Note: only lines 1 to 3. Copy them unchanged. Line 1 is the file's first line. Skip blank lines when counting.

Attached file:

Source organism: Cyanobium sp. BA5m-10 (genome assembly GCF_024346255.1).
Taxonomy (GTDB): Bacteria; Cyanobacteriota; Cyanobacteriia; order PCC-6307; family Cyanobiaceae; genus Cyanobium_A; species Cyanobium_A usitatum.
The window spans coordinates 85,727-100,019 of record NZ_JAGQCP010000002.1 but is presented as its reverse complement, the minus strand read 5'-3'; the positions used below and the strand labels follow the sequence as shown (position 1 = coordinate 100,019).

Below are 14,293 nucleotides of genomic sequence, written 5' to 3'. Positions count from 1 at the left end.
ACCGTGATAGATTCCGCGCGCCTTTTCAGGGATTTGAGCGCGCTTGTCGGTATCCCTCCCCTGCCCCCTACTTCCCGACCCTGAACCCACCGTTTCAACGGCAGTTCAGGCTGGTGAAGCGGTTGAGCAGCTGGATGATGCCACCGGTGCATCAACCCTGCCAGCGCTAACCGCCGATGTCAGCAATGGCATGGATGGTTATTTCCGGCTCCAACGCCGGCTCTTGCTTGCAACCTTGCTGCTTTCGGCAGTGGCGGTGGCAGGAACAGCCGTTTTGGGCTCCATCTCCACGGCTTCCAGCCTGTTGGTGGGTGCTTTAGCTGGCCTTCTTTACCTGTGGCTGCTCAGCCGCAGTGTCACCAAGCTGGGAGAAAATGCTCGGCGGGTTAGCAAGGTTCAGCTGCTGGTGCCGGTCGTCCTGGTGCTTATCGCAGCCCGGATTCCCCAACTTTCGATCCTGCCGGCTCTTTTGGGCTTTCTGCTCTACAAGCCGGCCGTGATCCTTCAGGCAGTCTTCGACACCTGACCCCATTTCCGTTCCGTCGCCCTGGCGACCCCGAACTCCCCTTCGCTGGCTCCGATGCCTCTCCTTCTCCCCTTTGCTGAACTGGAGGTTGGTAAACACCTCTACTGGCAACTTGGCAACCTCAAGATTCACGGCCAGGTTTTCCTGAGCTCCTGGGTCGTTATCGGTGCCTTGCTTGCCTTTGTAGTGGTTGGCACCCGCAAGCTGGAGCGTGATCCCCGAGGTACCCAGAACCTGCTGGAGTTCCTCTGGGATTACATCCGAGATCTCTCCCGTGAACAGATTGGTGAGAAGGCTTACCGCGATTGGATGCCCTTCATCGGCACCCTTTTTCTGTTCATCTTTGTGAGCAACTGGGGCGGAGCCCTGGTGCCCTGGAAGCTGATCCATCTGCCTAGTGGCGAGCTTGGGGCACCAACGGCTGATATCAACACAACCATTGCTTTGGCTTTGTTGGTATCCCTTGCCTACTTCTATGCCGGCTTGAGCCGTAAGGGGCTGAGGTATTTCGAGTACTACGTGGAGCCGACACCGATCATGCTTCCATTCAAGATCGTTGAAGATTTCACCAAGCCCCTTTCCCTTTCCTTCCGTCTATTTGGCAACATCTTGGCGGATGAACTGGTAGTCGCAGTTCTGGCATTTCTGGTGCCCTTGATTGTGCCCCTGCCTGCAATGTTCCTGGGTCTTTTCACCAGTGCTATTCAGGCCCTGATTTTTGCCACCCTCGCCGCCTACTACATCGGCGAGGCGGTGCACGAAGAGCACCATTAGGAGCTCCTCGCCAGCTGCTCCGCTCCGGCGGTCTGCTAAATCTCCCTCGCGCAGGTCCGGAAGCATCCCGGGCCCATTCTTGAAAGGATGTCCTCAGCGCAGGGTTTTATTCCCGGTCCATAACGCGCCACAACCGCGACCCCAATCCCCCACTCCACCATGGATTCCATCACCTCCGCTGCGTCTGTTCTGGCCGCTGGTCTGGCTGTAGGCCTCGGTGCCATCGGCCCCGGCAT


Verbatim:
Source organism: Cyanobium sp. BA5m-10 (genome assembly GCF_024346255.1).
Taxonomy (GTDB): Bacteria; Cyanobacteriota; Cyanobacteriia; order PCC-6307; family Cyanobiaceae; genus Cyanobium_A; species Cyanobium_A usitatum.
The window spans coordinates 85,727-100,019 of record NZ_JAGQCP010000002.1 but is presented as its reverse complement, the minus strand read 5'-3'; the positions used below and the strand labels follow the sequence as shown (position 1 = coordinate 100,019).